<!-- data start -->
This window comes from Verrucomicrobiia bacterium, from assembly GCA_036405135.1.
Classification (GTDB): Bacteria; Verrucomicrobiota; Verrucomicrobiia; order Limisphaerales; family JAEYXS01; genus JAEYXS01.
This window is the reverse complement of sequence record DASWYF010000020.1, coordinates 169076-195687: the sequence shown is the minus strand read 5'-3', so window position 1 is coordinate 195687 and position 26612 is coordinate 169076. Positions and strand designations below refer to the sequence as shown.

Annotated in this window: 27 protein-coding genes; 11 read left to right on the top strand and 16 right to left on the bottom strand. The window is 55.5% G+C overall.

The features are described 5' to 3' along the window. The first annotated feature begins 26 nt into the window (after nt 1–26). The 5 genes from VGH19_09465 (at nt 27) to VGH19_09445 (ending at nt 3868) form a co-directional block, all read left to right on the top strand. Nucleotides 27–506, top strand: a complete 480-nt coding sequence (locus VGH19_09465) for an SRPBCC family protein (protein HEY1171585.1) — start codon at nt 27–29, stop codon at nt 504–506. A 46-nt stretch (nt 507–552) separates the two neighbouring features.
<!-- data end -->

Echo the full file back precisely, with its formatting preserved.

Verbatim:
This window comes from Verrucomicrobiia bacterium, from assembly GCA_036405135.1.
Classification (GTDB): Bacteria; Verrucomicrobiota; Verrucomicrobiia; order Limisphaerales; family JAEYXS01; genus JAEYXS01.
This window is the reverse complement of sequence record DASWYF010000020.1, coordinates 169076-195687: the sequence shown is the minus strand read 5'-3', so window position 1 is coordinate 195687 and position 26612 is coordinate 169076. Positions and strand designations below refer to the sequence as shown.

Annotated in this window: 27 protein-coding genes; 11 read left to right on the top strand and 16 right to left on the bottom strand. The window is 55.5% G+C overall.

The features are described 5' to 3' along the window. The first annotated feature begins 26 nt into the window (after nt 1–26). The 5 genes from VGH19_09465 (at nt 27) to VGH19_09445 (ending at nt 3868) form a co-directional block, all read left to right on the top strand. Nucleotides 27–506, top strand: a complete 480-nt coding sequence (locus VGH19_09465) for an SRPBCC family protein (protein HEY1171585.1) — start codon at nt 27–29, stop codon at nt 504–506. A 46-nt stretch (nt 507–552) separates the two neighbouring features.